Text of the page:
The coronavirus crisis has had an unprecedented impact on the labor market. Some companies are desperate for more workers–especially grocery, delivery, and healthcare–even as other industries are seeing drastic layoffs.
In industries with urgent worker demand, we are starting to see niche adoption of open hiring, a recruitment technique that eschews things like interviews and background checks and instead gives jobs on a first-come, first-served basis, opportunities to those who simply want the work. Earlier this year, the Body Shop announced it was taking this approach to fill its unfilled retail positions. The technique was pioneered a year earlier by the New York social enterprise Greyston Bakery, in its North Carolina distribution center.
Proponents believe the practice is fairer and more efficient because there’s no opportunity for decision-making to be affected by intrinsic bias connected to gender, race, age, or other factors.
Related: Who is hiring during COVID-19?
There are a few questions to ask before considering the practice: Are you looking for an incredibly specific skill set? To replace an existing role? Build out a team? Or simply fill seats? Even in the best circumstances and with the most efficient tools, the process can be arduous.
So, is open hiring right for you? Here are some things to consider.
We all have intrinsic biases that can affect our hiring decisions. According to Ohio State University’s Kirwan Institute for the Study of Race and Ethnicity, “the hiring process can be quite stressful and often requires quickly processing significant amounts of information, [which] creates an environment conducive to implicitly biased thinking and decision-making.” By forgoing things such as formal résumés or multiple interviews, employers can avoid some of that unknown influence and provide opportunities to applicants they might have not otherwise considered.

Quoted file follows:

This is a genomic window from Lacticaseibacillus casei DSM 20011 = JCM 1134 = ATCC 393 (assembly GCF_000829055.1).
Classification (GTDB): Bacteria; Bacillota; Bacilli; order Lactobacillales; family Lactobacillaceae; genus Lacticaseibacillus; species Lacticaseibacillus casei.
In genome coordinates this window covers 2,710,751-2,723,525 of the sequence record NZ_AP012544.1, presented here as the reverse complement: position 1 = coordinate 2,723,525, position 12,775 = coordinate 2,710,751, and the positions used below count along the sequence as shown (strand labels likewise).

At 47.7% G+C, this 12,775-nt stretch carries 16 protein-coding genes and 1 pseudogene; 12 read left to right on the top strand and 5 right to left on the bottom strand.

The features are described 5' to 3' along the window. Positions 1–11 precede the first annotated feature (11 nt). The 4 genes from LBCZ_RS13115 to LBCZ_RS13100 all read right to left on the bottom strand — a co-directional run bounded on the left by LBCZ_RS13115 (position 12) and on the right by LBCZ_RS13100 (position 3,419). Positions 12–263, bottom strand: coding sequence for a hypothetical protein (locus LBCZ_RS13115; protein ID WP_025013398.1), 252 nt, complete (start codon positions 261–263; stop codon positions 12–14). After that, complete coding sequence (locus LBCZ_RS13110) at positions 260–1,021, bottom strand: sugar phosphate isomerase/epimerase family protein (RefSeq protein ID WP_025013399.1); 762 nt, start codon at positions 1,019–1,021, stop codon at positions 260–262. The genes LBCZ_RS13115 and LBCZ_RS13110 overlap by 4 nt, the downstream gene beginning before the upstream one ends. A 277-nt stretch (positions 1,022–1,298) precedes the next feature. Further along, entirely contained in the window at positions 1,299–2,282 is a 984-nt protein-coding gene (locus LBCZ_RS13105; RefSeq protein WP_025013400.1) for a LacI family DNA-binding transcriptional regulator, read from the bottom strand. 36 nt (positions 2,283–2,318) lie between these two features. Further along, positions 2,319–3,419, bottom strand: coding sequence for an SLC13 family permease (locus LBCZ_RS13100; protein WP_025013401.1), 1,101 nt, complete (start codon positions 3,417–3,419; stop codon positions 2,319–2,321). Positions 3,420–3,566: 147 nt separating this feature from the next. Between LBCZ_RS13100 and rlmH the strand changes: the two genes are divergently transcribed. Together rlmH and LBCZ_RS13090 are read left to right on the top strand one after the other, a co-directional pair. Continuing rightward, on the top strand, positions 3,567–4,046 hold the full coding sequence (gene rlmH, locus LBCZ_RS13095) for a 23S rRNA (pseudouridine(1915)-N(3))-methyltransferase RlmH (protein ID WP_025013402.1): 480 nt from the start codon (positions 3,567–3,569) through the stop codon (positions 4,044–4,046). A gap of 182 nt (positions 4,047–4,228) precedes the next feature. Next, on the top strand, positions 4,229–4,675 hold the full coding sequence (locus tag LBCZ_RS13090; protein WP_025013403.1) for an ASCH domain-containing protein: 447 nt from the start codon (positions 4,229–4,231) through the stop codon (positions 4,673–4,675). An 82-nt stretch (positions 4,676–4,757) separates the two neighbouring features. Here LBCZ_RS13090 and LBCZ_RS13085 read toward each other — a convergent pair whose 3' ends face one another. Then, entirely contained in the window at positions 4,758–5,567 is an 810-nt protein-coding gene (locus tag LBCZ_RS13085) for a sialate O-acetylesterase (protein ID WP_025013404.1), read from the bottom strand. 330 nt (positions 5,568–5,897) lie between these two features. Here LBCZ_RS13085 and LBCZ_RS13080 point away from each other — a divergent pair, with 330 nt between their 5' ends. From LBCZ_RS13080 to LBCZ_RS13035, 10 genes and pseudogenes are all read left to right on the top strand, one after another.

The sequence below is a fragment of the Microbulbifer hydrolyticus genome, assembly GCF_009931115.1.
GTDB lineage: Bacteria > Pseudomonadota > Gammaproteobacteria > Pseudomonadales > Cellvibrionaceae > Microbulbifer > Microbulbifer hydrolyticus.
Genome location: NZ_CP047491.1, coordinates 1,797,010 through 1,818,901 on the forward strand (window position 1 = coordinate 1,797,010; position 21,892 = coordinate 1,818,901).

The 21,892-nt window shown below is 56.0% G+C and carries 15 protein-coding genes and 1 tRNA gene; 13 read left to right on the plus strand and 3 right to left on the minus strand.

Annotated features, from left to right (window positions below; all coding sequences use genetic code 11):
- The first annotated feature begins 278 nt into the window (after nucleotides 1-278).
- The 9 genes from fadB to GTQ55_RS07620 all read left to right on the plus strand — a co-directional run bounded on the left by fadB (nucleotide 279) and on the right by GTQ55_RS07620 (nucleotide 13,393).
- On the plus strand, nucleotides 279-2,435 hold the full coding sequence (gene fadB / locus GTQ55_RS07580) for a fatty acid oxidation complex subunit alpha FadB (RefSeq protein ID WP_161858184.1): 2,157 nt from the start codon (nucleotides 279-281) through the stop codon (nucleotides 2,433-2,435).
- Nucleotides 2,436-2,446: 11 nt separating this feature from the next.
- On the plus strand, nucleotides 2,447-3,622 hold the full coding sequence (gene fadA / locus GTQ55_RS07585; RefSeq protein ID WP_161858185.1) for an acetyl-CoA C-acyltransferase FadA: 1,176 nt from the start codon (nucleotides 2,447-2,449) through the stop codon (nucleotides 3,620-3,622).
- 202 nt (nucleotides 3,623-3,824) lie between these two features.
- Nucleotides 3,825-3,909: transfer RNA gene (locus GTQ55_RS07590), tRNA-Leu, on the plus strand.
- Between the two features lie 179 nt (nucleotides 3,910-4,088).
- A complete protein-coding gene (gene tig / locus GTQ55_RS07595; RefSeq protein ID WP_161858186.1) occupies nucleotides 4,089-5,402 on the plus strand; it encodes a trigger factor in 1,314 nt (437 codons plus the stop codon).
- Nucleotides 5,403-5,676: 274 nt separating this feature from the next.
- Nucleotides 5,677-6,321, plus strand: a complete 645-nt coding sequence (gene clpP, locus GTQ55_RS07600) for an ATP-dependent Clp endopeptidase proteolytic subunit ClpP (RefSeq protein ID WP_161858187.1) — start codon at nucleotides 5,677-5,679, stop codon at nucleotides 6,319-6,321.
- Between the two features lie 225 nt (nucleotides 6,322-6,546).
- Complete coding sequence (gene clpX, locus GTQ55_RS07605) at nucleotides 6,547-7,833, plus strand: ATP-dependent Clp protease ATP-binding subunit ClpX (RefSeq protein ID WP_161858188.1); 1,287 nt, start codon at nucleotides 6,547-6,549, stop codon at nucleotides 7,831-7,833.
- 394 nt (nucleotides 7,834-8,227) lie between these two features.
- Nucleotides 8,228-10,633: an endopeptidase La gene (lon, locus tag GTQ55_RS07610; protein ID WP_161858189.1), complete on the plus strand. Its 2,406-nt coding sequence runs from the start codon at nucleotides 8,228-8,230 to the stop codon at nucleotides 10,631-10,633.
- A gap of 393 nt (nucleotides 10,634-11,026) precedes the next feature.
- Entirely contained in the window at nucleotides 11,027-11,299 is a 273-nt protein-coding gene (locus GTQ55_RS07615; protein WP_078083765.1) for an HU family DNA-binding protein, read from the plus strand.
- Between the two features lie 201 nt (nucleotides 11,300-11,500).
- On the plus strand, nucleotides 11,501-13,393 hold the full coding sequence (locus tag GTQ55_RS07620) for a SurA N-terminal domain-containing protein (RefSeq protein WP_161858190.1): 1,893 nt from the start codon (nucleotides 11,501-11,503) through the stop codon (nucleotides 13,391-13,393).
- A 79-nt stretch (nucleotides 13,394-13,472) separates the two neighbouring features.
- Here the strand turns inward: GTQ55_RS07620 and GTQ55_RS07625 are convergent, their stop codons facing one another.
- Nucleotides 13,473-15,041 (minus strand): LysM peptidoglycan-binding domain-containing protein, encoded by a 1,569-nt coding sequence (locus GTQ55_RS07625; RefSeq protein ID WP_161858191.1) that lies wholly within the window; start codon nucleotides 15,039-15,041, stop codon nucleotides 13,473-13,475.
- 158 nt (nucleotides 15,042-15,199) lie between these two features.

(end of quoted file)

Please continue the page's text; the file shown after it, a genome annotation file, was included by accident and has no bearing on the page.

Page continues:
Speed up onboarding
Open hiring is a much more effective practice for roles that don’t require specific, specialized skill sets or many years of experience. Many of today’s most essential roles—grocery cashiers, delivery workers, fulfillment employees—require far less onboarding for workers to be successful. More detailed recruitment processes can be reserved for roles that require specific skill sets, such as many healthcare positions.
Testing open hiring
Businesses that are considering the implementation of open hiring can counter potential risks by testing the practice in a single store, facility, or region and track the impact before rolling out the technique organization-wide.
Prepare for the unexpected
In the wake of COVID-19, companies are learning that a lack of recruitment contingency planning can leave them flat-footed when a sudden need arises. Integrating and testing alternative recruitment practices can better prepare companies for the unexpected. This is true for today’s coronavirus needs and in non-pandemic times as well, such as during the holidays.
Beyond open hiring
Globally, organizations are rethinking their hiring and employment plans, making the process as streamlined and accessible to applicants as possible. For highly specialized roles, there are a variety of new tools available. At Beamery, we are now offering New Home, a platform that connects people affected by the COVID-19 layoffs with companies that are still hiring. Candidates can flag the type of jobs that they are interested in through search tools that focus on skills.
There is no doubt that the pandemic and the resulting uncertainty is stressful for businesses, applicants, and recruitment teams alike, but we are also seeing new practices that could change how people find jobs when we come out on the other side of this.
Abakar Saidov is the CEO of Beamery, the Talent Operating System that helps companies attract, engage, and retain the best talent.